Tractional Elevations of the Retina in Patients With Diabetes Harvey Lincoff, M.D., Yasser Serag, M.D., Stanley Chang, M.D., Ronald Silverman, P h . D . , Bothina Bondok, M.D., and M o h a m e d E l - A s w a d , M.D.

Tractional retinoschisis and tractional reti­ nal detachment are both complications of proliferative diabetic retinopathy. The two condi­ tions are frequently confused because they are similar in diagnostic features. We determined the respective incidence of tractional retinos­ chisis and tractional retinal detachment in 200 eyes with tractional elevations of the retina in patients with diabetes. In 39 eyes, the diagno­ sis was unequivocally tractional retinoschisis because the retinal elevation maintained its concave contour despite the development of retinal holes. In 65 eyes, tractional retinal detachment was diagnosed with equal cer­ tainty, either because pigment lines were present or because the elevation, after a reti­ nal hole developed, rapidly became convex and extended to the ora serrata. The remain­ ing 96 eyes, in which retinal holes or pigment lines were absent, were classified by other features that had been tested for significance in the already diagnosed eyes. On that basis, the diagnosis was retinoschisis in 46 eyes and retinal detachment in 50 eyes. I N I 974, two types of tractional elevation of the retina seen in the course of diabetic retinopathy were compared. 1 Concave borders and surfaces were initially present in both conditions. In one type of tractional elevation of the retina, the retina was translucent or opaque, and pigment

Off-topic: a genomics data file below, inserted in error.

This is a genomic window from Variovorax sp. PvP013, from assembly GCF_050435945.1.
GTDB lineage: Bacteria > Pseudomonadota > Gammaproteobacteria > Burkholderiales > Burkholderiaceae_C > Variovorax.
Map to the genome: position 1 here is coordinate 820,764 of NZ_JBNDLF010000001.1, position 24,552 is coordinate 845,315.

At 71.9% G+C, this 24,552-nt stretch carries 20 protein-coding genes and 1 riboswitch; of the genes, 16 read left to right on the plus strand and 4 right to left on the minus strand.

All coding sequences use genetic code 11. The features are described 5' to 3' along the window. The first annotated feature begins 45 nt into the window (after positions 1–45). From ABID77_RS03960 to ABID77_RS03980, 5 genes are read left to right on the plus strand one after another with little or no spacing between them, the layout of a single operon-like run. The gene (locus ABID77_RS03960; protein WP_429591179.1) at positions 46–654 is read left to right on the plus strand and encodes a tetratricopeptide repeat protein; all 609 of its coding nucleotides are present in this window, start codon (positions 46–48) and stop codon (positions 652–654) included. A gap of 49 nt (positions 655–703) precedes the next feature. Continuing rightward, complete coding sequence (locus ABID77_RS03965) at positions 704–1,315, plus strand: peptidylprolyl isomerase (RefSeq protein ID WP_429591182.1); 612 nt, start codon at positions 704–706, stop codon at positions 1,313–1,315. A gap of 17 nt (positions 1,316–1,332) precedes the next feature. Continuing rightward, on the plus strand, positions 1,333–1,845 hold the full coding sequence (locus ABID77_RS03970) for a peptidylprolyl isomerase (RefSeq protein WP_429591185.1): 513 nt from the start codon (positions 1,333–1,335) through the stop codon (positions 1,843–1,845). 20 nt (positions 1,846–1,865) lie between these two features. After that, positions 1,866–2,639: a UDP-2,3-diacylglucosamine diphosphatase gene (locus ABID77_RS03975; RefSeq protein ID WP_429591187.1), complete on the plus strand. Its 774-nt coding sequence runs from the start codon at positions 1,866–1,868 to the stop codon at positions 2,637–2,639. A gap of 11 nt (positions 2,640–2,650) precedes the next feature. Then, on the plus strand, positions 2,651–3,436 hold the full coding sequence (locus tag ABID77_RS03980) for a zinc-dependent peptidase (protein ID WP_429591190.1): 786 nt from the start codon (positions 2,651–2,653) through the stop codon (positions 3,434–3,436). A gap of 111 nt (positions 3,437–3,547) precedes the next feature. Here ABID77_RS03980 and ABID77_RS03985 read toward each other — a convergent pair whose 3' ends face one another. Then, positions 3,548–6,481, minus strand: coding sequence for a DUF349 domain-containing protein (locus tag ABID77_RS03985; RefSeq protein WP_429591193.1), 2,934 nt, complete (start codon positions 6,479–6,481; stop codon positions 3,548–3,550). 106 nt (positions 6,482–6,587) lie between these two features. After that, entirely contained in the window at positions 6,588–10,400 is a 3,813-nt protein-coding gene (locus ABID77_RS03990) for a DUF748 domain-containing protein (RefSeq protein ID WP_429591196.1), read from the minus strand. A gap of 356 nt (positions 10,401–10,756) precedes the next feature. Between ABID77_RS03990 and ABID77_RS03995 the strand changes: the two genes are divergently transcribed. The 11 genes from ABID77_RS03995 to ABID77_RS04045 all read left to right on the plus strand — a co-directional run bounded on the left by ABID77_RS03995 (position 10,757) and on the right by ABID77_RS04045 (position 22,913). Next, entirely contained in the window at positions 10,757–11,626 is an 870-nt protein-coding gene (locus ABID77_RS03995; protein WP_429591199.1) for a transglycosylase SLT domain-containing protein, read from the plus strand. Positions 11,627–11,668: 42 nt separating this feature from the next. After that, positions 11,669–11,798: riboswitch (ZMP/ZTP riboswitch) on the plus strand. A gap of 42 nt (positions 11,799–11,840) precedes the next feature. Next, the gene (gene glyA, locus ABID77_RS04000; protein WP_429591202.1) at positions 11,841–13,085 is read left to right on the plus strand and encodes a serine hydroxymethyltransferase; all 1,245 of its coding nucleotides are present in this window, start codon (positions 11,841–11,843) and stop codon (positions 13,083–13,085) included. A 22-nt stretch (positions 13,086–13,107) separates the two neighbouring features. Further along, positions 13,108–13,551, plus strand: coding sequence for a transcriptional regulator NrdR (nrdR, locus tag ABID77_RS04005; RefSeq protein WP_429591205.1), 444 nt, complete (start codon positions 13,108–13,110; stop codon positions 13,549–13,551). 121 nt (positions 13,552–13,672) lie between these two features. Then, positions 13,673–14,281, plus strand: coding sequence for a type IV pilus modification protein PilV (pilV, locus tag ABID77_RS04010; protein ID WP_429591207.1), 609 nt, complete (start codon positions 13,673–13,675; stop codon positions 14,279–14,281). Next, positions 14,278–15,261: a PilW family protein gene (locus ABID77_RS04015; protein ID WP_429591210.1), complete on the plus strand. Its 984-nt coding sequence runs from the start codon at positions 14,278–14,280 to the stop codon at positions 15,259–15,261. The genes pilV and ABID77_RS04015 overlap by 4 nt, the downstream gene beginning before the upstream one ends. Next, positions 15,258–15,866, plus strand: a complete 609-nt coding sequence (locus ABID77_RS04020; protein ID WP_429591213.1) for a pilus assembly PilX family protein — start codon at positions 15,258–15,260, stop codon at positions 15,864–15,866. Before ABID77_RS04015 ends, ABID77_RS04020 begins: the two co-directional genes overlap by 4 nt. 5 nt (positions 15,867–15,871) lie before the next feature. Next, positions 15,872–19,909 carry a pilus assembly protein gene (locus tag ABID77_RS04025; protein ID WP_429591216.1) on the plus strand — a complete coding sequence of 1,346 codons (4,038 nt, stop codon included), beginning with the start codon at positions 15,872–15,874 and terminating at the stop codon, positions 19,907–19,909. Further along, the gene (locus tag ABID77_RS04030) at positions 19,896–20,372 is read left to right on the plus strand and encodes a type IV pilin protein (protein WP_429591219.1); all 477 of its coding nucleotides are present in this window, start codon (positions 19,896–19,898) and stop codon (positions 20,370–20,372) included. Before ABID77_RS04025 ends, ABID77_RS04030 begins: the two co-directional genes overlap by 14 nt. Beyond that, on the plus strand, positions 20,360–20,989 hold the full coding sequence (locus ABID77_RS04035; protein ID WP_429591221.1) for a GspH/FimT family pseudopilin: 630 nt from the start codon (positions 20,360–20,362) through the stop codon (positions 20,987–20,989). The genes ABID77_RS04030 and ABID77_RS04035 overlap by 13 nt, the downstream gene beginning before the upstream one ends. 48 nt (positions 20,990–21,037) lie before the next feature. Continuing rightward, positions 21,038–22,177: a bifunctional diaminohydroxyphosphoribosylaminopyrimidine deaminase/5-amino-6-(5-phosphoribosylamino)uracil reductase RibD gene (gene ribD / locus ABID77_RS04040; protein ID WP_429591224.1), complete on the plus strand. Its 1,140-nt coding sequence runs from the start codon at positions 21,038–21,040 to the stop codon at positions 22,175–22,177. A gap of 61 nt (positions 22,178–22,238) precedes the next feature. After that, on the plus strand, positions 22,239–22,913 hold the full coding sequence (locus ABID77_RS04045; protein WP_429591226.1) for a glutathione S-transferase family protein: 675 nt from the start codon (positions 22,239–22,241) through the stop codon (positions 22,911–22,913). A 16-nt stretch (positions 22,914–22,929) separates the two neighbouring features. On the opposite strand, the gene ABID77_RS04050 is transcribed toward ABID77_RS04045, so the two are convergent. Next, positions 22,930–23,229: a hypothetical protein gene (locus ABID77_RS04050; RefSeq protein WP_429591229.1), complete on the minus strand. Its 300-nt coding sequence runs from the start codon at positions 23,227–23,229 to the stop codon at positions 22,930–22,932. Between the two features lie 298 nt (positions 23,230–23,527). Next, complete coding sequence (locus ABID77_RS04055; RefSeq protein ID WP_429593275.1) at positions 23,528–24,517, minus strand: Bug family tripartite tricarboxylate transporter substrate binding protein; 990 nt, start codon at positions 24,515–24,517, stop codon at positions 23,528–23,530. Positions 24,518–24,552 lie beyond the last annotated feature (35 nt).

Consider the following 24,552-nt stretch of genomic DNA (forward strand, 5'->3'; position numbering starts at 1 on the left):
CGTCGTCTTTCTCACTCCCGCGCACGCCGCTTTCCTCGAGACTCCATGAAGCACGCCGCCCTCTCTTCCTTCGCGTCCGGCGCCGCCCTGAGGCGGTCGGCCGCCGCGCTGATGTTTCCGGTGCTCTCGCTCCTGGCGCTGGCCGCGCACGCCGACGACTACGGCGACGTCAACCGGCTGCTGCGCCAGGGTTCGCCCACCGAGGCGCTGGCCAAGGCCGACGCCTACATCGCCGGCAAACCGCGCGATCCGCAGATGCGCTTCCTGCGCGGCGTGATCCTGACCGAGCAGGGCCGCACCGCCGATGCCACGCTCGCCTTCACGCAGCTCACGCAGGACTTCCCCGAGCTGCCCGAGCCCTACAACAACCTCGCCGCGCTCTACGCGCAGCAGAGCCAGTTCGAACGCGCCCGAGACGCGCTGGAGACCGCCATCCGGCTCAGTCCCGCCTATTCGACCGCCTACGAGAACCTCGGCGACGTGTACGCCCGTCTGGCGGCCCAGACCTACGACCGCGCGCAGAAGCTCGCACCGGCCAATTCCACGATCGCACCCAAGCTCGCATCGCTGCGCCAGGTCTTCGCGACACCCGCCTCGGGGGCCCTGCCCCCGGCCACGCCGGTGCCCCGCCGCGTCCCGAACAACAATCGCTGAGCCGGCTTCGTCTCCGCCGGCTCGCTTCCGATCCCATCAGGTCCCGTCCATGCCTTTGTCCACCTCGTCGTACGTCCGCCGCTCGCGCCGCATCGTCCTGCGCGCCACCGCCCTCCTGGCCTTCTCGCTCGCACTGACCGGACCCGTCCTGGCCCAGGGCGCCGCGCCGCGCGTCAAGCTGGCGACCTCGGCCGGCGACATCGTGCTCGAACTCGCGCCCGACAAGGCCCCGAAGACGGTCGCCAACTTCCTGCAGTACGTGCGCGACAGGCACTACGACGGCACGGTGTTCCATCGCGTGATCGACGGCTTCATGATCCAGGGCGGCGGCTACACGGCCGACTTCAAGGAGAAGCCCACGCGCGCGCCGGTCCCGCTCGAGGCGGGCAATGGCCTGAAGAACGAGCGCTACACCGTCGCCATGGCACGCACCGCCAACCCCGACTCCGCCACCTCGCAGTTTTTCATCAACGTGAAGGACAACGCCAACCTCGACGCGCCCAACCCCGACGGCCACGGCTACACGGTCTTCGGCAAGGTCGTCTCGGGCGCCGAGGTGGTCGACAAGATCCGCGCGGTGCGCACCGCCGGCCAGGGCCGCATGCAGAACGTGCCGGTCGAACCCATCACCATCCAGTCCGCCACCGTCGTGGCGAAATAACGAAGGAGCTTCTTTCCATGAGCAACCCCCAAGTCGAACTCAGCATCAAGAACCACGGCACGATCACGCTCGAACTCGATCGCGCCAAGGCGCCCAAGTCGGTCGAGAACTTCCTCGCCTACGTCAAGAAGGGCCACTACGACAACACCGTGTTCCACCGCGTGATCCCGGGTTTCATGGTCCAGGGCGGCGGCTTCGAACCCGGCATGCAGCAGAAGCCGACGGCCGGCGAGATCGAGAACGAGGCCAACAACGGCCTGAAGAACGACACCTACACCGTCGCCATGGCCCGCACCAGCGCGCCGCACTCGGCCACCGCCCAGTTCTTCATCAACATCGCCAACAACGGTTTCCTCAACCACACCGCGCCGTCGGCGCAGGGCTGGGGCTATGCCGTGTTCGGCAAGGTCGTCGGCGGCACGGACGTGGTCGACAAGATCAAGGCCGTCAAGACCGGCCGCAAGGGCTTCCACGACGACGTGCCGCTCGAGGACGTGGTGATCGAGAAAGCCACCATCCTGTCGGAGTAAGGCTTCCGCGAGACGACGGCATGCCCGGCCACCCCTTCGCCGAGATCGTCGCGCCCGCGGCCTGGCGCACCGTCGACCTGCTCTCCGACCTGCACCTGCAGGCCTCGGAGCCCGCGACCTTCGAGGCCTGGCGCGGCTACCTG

Accepted for publication Dec. 27, 1991. From the New York Hospital-Cornell University Medi­ cal Center, New York, New York (Drs. Lincoff, Chang, and Silverman); and Faculty of Medicine, Tanta Univer­ sity, Tanta, Egypt (Drs. Serag, Bondok, a n d El-Aswad). This study was supported by the Edward Grayson Fund, West Orange, New Jersey. Reprint requests to Harvey Lincoff, M.D., New York Hospital-Cornell Medical Center, 525 E. 68th St., New York, NY 10021.

lines developed at its borders. Additionally, if holes developed in the elevated retina, the elevation rapidly became convex and extended to the ora serrata. This condition was denned as tractional retinal detachment and its conver­ sion to rhegmatogenous retinal detachment if a hole occurred was noted. In the other type of tractional elevation of the retina, the elevated retina was transparent, pigment lines never developed, and the presence of holes in the elevated retina did not lead to a change in its contour. On that basis, the condition was de­ fined as tractional retinoschisis. 1 During the ensuing 16 years, we collected data on tractional retinal elevations among our patients with diabetes. We concluded that trac­ tional retinoschisis occurs frequently in pa­ tients with diabetes and proliferative retinopa­ thy, and may be subject to different treatment.